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moawkwrd

As yet untitled 1960s layout

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moawkwrd

As my layout has progressed somewhat from the planning stage, I guess I should I be posting in here?

 

soIXXwK.png

 

It's based loosely in 1960s Japan so I can operate both steam and diesel (none of those clean electrics thank you!). Size is 7.5ftx2ft, and is just DC for simplicity (it's my first layout!) using Kato unitrack, controller and point switches.

 

A few pictures:

 

hHap1qa.jpg

 

My two only loco's so far. Cheap and cheerful C11 and D51. I've got a DE10 and 6 car Kiha 82 set in the post though.

 

iXCsLFD.jpg

 

mO3KOSd.jpg

 

ptZ5X0E.jpg

 

nW6n6YF.jpg

 

Mgk34Hh.jpg

 

h8P92jt.jpg

 

The points are arranged in passing loops and then for the station sidings and finally the TMD. My only criticism of the Kato switches are the noise they make.

 

Obviously it's in the early stages and some of the track layout may change (particularly the length of some of the sidings). My next plan is going to be either getting the main structures (platforms, station, freight platforms, engine shed, etc) OR buying the insulation board on which the layout will sit that'll make the landscaping for either side easier, as well as purchasing the Peco turntable and motorising it somehow (I've got a few good links on using an arduino and a small motor which will be a lot cheaper than other means - let alone the Kato turntable).

 

Another issue I've noticed is the well documented one with number 4 points causing derailments. This only happens occasionally on some of the points so it may require some filing.

 

:read2:

Edited by moawkwrd
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Martijn Meerts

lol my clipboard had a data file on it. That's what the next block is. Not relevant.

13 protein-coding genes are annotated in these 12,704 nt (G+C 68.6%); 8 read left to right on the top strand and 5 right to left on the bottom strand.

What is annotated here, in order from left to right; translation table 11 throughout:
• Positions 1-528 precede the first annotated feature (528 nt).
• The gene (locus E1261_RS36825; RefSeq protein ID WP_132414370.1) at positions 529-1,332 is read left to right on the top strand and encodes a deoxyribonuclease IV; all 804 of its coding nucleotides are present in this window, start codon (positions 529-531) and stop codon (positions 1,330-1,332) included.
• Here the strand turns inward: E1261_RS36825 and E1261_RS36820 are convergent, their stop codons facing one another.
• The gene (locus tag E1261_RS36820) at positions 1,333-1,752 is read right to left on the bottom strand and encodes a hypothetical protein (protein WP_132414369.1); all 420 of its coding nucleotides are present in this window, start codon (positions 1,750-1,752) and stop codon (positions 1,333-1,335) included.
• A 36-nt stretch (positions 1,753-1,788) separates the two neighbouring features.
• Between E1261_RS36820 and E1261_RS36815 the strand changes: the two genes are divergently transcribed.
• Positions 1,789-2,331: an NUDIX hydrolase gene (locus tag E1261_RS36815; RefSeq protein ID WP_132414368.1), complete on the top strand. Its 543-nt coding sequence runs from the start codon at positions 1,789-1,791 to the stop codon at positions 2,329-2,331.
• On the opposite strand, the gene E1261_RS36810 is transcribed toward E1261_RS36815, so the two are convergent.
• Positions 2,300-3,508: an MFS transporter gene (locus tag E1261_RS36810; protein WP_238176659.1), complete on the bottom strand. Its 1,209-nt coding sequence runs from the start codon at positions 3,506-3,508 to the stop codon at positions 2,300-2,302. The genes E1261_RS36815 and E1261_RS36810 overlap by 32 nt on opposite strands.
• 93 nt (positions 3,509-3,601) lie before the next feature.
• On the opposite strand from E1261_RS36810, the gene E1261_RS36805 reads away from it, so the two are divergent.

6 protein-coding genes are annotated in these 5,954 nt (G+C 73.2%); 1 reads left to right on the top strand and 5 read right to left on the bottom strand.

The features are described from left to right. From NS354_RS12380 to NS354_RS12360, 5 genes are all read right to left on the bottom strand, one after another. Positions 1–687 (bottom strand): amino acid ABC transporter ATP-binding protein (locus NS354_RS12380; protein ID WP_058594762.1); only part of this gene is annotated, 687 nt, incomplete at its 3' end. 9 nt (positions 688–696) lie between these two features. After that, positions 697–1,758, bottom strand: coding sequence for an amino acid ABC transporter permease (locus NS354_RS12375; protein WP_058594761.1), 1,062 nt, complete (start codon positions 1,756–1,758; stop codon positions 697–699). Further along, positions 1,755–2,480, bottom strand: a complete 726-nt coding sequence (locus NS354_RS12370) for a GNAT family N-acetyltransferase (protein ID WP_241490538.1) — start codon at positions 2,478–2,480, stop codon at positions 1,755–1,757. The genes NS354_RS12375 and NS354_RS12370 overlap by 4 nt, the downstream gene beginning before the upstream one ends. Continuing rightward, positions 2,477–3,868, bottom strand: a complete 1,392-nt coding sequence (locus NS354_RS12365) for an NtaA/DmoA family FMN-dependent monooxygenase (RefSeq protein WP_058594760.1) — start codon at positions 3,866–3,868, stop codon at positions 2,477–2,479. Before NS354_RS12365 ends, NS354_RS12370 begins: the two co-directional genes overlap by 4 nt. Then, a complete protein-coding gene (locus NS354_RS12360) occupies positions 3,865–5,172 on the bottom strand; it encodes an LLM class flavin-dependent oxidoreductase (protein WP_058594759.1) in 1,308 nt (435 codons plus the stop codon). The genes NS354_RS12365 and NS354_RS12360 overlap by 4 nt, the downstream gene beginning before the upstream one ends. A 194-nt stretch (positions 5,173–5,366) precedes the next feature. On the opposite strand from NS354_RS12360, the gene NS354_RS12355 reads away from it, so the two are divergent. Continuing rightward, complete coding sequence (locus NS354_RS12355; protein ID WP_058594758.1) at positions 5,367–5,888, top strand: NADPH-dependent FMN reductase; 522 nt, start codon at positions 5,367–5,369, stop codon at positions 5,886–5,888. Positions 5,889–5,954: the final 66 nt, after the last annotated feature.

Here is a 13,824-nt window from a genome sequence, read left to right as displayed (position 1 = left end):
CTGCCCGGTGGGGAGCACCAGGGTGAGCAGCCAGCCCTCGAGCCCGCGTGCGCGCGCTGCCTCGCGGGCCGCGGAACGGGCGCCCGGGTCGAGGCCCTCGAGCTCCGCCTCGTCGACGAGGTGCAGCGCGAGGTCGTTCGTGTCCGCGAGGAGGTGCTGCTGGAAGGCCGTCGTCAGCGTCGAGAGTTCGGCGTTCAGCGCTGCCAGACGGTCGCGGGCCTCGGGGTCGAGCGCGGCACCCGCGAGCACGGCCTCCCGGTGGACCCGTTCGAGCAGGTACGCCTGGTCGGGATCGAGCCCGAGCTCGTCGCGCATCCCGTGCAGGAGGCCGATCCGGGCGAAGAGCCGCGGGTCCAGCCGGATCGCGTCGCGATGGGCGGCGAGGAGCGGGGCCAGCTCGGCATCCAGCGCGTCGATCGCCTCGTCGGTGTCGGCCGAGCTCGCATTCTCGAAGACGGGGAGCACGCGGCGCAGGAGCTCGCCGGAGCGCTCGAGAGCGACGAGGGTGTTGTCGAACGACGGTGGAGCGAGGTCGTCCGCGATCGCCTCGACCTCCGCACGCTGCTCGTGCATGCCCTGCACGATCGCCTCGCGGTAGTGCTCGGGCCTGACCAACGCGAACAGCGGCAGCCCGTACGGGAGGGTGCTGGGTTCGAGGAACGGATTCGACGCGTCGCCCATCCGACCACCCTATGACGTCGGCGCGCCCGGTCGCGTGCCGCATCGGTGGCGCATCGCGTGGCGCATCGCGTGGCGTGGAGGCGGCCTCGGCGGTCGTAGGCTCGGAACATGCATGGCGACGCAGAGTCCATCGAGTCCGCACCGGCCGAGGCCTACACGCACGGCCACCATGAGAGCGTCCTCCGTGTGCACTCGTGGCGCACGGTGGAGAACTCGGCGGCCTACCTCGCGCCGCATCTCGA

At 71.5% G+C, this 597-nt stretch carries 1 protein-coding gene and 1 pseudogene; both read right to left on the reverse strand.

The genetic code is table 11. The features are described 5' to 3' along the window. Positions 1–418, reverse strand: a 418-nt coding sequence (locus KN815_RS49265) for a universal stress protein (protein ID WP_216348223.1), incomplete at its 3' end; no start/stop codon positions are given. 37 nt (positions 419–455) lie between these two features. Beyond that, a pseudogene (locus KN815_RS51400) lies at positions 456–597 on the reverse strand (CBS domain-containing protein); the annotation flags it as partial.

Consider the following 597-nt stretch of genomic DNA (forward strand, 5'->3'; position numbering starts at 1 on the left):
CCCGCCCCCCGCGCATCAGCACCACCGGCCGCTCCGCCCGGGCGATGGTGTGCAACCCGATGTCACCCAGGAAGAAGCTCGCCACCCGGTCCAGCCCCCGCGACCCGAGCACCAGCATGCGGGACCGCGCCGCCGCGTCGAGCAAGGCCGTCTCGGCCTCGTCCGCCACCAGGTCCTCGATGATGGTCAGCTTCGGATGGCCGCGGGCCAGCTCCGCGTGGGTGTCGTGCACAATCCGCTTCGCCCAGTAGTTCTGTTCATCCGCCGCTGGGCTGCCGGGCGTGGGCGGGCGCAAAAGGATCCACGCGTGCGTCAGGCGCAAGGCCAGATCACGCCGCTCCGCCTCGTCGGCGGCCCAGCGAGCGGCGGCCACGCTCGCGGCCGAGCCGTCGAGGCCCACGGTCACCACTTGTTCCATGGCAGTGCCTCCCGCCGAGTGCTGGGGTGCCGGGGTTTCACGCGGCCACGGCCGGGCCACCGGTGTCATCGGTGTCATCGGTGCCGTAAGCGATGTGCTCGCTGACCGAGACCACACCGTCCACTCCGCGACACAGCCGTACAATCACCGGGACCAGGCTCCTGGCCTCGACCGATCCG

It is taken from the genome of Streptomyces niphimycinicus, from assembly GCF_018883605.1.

There are steam trains, so obviously it's a good layout :D

 

About the turntable, the biggest issue with motorising a turntable is positioning. Usually you want to be able to just specify a position and have the turntable go there, with a regular motor that's often a problem. Not sure which link(s) you have, but I've seen quite a few that use a high quality stepper motor, which is very accurate.

 

I have a brass turntable kit from World Kougei myself, which I at some point need to both motorise and add DCC controls, so I've been looking at it a bit. An Arduino and stepper motor combo seems to be the best option.

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westfalen

I like the monument with the steam loco driving wheel, they are a feature of many Japanese stations and loco depots.

 

Good to see someone else who doesn't fall for every Shinkansen that comes out.

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kvp

The layout looks really nice so far!

 

For the turntable, i would vote for a geared down dc motor and the classic mechanical stops with a limit switch. You just select the direction with a dpdt switch, press the override button to make the turntable move and release the button before the desired stop, so when the switch roller falls into a position hole, the turntable stops. You can make it double speed, so the pushbutton gives full speed, and the parallely connected hole seeking switch has a few series diode pairs for slow speed fine positioning.

 

An arduino, a stepper and an absolute position (or fixed zero position point) sensor is also good, just requires a bit of code, but allows pushbutton position selection and could use wires for turntable track power as the software could prevent wire entanglement.

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cteno4

Looks like a great start!

 

When I was a kid way back I scratch built my own small turntable. Just an geared down DC motor and I wired up a fast, slow, switch, a reversing switch and an on off push button. I just went around fast then flipped to slow when close and pulled my finger off the on off when it was there. After maybe 25 tries I got it so I could hit it like 98% of the time.

 

I tried to do stopping switches later, but ended up too fiddly in my home made pit to really do well, would need to make a new pit to house the wiring well and be very removable. In the end it would have been cool to be automatic but I found my brain and finger worked well for little investment of time, effort and money! No ardunio 40+ years ago! Just saying that you can also do it simple if you want. But ardunio has opened up a new world if you are capable and willing to give it a whirl!

 

Cheers

 

Jeff

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kvp